Health worker administers a vaccination against monkeypox. Credit: Mario Tama/Getty Images
As monkeypox cases rise in Florida, a Democratic state senator in South Florida on Friday urged federal health officials to boost access to vaccines, testing and treatments as Floridians face severe vaccine shortages.
State Sen. Shevrin Jones sent a letter to the federal Centers for Disease Control and Prevention (CDC), stating that he’s “deeply worried about the severe shortage of vaccines (for monkeypox disease) and limited access” to testing and “treatment through the antiviral drug tecovirimat (TPOXX).”
Though the federal government has allocated tens of thousands of doses of vaccines for Florida, Jones wrote in his letter that the vaccines will be delivered in installments through October.
Jones, who represents parts of Broward and Miami-Dade counties, stressed the importance of allocating vaccines to college students across the state, as they prepare to return to campuses soon.
“Sadly, the monkeypox virus is already rapidly spreading throughout our communities, and the vaccines will arrive too late for many,” Jones said. “In particular, it is critical that vaccines be made accessible to college students as they prepare to return to campus in the coming weeks.”
Jones continued: “Therefore, I call on you to work with other federal agencies to cut as much red tape as possible to speed the prescription and distribution of antiviral medications like TPOXX that can effectively treat the virus, but currently require significant paperwork and regulatory hurdles to prescribe.”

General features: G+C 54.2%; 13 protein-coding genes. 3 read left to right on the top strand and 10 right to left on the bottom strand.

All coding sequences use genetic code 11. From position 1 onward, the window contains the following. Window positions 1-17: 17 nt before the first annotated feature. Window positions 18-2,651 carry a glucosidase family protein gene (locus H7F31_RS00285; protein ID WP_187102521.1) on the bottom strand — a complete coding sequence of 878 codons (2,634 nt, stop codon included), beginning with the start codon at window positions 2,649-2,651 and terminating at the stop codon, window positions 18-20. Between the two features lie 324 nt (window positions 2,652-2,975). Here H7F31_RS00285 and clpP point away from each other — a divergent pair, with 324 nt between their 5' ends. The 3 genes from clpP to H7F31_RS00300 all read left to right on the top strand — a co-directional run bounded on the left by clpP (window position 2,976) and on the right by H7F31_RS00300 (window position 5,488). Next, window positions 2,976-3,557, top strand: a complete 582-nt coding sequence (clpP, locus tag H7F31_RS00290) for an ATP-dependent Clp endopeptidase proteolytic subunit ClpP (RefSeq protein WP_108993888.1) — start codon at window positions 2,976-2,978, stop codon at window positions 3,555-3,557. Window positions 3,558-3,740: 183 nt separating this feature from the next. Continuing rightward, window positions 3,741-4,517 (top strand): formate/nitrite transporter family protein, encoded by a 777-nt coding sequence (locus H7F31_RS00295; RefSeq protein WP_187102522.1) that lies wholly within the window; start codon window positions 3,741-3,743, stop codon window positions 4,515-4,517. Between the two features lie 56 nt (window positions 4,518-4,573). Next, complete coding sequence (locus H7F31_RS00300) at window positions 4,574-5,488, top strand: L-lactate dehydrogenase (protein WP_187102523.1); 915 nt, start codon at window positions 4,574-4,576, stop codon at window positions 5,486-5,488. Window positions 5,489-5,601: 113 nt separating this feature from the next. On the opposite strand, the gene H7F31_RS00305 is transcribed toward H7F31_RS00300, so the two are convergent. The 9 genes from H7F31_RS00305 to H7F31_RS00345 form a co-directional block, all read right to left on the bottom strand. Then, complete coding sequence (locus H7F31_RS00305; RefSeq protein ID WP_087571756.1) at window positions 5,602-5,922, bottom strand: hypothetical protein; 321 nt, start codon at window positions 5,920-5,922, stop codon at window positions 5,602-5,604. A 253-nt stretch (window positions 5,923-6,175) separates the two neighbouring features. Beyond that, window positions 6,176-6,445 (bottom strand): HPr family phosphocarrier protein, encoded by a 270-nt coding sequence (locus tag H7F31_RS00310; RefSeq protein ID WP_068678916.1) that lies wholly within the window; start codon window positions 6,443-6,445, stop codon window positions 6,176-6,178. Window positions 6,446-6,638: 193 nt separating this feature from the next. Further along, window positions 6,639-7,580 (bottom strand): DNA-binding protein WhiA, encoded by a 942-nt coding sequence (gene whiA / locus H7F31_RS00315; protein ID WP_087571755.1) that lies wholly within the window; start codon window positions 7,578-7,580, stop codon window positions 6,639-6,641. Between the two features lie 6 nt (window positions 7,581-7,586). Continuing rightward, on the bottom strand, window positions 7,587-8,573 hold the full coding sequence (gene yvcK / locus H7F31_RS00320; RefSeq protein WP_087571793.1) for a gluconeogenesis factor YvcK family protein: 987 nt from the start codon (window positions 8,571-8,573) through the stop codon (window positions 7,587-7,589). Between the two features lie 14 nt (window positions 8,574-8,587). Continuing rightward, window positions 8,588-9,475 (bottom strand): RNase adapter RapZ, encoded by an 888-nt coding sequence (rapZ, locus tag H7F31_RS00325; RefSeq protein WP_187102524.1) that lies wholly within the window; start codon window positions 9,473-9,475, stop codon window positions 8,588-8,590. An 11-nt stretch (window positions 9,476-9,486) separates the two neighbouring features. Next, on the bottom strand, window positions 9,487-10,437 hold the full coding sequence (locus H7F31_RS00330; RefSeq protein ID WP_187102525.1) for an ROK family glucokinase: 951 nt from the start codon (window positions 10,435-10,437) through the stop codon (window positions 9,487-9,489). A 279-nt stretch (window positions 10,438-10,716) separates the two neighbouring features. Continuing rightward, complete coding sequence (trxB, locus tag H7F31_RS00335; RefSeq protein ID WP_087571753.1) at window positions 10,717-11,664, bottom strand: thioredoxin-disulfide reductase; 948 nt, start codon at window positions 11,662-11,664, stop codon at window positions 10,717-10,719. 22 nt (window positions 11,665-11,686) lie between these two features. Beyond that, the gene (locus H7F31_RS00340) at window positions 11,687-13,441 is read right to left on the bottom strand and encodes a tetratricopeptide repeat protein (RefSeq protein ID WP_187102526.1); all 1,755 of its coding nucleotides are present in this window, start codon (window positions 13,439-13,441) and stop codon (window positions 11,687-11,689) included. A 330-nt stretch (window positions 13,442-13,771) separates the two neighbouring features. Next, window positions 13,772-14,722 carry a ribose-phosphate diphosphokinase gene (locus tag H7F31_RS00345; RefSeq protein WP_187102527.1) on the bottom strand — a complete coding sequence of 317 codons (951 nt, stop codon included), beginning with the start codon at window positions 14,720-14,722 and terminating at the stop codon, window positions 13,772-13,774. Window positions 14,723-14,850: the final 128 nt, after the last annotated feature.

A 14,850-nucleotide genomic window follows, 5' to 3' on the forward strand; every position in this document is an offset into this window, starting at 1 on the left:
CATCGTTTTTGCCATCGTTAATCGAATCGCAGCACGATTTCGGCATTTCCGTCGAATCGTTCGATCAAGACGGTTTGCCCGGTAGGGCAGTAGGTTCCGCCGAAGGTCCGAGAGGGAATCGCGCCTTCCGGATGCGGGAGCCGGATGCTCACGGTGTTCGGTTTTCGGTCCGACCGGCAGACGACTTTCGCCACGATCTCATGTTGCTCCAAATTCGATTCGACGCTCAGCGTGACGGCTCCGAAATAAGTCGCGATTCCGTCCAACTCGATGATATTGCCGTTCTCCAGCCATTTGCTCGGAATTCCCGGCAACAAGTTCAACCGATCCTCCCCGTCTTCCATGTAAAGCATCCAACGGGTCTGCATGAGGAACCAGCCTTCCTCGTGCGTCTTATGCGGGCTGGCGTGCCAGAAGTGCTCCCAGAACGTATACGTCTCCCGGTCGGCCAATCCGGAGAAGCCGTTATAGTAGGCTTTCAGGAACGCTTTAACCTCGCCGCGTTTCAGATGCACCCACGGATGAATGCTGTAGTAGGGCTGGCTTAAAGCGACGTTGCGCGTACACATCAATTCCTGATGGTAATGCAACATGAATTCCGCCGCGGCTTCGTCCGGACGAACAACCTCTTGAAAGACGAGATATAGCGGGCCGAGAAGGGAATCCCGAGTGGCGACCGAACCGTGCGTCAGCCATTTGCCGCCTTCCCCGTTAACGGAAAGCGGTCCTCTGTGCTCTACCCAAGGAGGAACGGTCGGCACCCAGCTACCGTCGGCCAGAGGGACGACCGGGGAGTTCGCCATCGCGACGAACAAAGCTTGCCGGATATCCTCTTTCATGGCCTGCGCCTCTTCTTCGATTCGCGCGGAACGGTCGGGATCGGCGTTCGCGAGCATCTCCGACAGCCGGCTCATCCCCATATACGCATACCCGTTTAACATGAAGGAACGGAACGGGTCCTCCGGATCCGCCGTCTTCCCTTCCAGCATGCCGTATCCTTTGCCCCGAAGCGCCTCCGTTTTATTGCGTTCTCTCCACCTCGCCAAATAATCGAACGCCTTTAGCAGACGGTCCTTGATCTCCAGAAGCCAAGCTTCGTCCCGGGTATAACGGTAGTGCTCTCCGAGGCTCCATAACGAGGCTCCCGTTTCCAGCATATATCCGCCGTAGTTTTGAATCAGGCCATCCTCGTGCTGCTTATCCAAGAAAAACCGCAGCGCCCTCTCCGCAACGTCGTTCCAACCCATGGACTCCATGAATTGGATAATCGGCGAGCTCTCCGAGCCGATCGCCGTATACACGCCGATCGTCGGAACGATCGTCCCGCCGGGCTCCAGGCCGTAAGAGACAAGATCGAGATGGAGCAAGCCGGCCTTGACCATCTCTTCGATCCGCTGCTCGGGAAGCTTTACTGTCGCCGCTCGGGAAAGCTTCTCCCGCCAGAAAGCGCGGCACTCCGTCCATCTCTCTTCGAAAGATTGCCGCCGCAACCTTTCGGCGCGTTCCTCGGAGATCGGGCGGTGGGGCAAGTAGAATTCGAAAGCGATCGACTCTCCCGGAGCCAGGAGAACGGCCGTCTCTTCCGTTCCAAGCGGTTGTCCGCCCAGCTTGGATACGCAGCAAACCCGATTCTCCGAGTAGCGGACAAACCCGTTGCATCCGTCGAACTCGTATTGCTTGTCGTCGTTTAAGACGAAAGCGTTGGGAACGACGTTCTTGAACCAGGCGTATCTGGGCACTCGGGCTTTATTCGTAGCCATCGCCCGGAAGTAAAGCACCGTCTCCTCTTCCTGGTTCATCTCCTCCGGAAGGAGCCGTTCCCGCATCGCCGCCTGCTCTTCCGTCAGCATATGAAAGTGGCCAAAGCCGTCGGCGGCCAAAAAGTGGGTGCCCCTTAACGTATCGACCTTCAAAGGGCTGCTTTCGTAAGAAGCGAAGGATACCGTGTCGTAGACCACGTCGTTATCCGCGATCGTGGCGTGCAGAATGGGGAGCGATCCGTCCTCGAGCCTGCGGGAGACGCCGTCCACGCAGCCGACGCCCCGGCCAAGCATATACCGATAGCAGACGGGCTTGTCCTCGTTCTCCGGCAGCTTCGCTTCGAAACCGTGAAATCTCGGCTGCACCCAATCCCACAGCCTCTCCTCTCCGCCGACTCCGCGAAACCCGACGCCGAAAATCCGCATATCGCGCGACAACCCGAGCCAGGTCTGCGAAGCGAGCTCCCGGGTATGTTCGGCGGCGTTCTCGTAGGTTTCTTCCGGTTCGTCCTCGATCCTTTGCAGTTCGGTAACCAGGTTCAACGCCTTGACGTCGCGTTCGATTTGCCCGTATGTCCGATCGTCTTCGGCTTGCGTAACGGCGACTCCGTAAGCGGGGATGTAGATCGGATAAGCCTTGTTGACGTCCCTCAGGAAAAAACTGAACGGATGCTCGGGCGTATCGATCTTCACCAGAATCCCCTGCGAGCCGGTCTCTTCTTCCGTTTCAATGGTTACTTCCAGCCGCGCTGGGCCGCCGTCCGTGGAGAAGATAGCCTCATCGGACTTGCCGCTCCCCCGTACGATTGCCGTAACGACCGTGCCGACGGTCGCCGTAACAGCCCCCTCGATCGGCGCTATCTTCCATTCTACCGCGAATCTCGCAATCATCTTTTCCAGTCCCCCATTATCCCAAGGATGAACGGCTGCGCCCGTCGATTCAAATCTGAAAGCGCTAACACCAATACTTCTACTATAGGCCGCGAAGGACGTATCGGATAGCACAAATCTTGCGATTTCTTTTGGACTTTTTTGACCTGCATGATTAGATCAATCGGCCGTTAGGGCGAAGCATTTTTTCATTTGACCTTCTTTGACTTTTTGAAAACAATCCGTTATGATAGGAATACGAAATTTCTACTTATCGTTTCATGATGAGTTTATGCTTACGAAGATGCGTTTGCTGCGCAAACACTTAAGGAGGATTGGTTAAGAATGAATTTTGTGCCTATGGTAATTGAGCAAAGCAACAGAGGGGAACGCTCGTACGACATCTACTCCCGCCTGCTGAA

In Florida, data from the Florida Department of Health show a total of 1,085 monkeypox cases, as of Friday afternoon. Most cases have been identified in South Florida, with Miami-Dade County reporting 420 and Broward reporting 389.
Other counties with the most cases include Orange (62), Palm Beach (47), Hillsborough (42) and Pinellas (39).
Meanwhile, the U.S. Department of Health and Human Services has been distributing the Jynneos vaccine to states and the Biden administration this week suggested a new way to administer doses to stretch out the supply.
The federal government has shipped 65,960 doses of the Jynneos vaccine to Florida, as of Friday, according to data from HHS. In total, 109,284 doses have been allocated to Floridians from the federal government.
The disease has disproportionately affected men who have sex with men, but anyone can contract the virus, according to health officials. The virus oftentimes causes a characteristic rash and other symptoms.
“With one of the largest populations of LGBTQI people in the nation, Florida has a greater number of at-risk people,” Jones said in the letter. “While no other demographics are currently at high risk, I want to ensure that remains the case and therefore urge more swift action rooted in practice experience from the COVID-19 pandemic.”
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